The Kimberley region is at its best in the dry season. (Winter!) It offers relaxation — and adventure...
In the metro area, we call the months ahead “winter”. In the Kimberley, they’re “the dry season”, and the best time to visit. June, July and August are usually perfect. And to arrive in Broome in “winter” is to step into a sort of climatic paradise. Warm, dry days, blue skies, balmy evenings. Want to warm up in winter? Well, it’s about as easy as landing on this red pindan soil, sitting up in the turquoise ocean. Restaurants specialised in global cuisines, with a nice bent towards seafood and local produce.
I walk Cable Beach, see palm trees mop-headed against a flamboyant sunset and then slink into a walk-in swimming pool in the dark. There’s all-sorts of accommodation in and around Broome.
Broome is the gateway to the rest of the Kimberley, of course. From here we might head north and then east across the Gibb River Road to Wyndham and Kununurra, or follow Great Northern Highway to the Bungle Bungle Range in Purnululu National Park.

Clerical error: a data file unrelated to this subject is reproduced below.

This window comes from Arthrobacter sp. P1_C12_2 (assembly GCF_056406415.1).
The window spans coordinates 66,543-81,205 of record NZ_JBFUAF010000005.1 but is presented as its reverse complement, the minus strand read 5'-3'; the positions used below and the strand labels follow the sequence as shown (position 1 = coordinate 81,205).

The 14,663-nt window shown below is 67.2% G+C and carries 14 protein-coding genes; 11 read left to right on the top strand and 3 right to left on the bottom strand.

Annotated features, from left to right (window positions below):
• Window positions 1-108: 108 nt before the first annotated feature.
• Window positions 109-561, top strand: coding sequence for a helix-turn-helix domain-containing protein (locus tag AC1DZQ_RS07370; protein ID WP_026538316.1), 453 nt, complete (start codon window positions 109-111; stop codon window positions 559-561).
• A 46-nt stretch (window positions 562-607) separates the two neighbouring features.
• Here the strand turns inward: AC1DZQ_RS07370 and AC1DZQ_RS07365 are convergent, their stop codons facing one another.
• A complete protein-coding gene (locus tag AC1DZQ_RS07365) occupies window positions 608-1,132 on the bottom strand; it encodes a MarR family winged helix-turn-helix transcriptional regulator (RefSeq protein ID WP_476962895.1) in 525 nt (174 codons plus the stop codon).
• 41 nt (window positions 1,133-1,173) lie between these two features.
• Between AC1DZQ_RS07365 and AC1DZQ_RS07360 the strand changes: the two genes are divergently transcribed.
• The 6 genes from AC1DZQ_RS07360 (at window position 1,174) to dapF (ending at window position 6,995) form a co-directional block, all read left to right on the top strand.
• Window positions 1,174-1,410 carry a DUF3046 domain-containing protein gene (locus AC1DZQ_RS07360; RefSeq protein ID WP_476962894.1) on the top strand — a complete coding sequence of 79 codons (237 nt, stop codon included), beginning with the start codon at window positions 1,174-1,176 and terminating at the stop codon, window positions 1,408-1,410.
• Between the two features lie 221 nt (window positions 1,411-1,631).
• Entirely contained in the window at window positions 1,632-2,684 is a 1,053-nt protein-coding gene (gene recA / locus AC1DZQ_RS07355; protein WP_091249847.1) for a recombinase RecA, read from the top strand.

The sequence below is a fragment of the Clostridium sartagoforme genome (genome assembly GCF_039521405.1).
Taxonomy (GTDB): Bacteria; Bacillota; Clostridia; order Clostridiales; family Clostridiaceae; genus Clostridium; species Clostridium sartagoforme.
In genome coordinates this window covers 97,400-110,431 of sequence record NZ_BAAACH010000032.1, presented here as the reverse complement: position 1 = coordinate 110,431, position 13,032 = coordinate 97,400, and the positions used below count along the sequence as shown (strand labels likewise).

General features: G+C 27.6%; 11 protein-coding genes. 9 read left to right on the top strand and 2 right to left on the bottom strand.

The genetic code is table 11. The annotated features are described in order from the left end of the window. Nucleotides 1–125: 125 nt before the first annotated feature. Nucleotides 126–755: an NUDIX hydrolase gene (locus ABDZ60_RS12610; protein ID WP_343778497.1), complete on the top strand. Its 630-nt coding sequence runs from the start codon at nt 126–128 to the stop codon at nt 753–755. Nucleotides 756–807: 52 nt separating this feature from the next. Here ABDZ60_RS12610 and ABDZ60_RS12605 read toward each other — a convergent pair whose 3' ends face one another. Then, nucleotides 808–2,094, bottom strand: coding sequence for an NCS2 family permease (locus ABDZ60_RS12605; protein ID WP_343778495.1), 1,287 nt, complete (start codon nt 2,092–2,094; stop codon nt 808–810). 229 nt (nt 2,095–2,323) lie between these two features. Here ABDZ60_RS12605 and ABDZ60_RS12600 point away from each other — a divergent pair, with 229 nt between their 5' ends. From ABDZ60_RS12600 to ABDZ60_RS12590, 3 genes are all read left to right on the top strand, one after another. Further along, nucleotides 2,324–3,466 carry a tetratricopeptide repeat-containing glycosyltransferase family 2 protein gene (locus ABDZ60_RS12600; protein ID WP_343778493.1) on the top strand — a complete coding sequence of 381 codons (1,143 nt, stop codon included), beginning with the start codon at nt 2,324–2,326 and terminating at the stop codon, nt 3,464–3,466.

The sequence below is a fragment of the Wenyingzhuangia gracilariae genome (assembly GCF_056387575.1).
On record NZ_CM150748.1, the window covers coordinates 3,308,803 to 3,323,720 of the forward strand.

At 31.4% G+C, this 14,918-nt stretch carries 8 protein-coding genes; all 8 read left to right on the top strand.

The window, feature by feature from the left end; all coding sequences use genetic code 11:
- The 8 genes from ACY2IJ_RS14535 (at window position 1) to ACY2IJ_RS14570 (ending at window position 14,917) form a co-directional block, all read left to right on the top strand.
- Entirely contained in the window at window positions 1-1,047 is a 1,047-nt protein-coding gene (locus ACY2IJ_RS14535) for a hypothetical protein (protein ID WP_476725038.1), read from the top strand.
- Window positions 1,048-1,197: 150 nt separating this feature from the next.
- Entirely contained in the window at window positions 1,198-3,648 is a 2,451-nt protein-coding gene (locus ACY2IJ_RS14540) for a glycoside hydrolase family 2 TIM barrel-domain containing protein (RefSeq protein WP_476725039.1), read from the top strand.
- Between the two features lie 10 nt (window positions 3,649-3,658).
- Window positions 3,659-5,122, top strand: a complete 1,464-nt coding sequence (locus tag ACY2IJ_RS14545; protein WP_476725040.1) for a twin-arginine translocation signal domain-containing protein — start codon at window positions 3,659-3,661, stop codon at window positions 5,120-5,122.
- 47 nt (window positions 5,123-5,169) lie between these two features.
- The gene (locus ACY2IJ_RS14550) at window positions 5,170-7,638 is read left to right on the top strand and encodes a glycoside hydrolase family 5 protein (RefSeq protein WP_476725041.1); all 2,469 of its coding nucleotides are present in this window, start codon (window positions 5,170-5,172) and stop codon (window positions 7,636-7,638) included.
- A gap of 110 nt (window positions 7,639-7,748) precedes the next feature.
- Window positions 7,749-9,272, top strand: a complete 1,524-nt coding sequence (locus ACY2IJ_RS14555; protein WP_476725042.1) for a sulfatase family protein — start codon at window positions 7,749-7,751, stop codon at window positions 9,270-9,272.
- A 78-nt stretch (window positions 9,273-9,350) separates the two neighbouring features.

Broome comes at you in stripes. There is the horizontal line of turquoise ocean, the creamy-gold beach, the vivid red rock, the red pindan earth, the matte green of mangroves.
The land and waterscapes are dramatic.
But so too is the big blue canopy of sky under which it all sits.
“Winter” down south is “dry season” in the Kimberley — the perfect time to travel. And it is
Boab trees, the Gibb River Road, gorges like Windjana and Tunnel Creek, Lake Argyle, the Bungle Bungle Range in Purnululu National Park, and the big tidal estuary at Wyndham, where five rivers meet.
There are plenty of iconic sites and sights in the Kimberley.
But just at this moment, we are in a boat with four 90hp motors on the back, powering through the Horizontal Falls.
It’s become a big “must-do” excursion in the west Kimberley, usually now by flying in a seaplane on a daytrip from Broome or Derby.
The Kimberley has some of the world’s biggest tides and, as the water rises in Talbot Bay, it pushes through two gaps, filling the big “bowls” behind. With only one way for the water to get in and out, it rushes out again after high tide.
From the air, this does, indeed, look like horizontal waterfalls.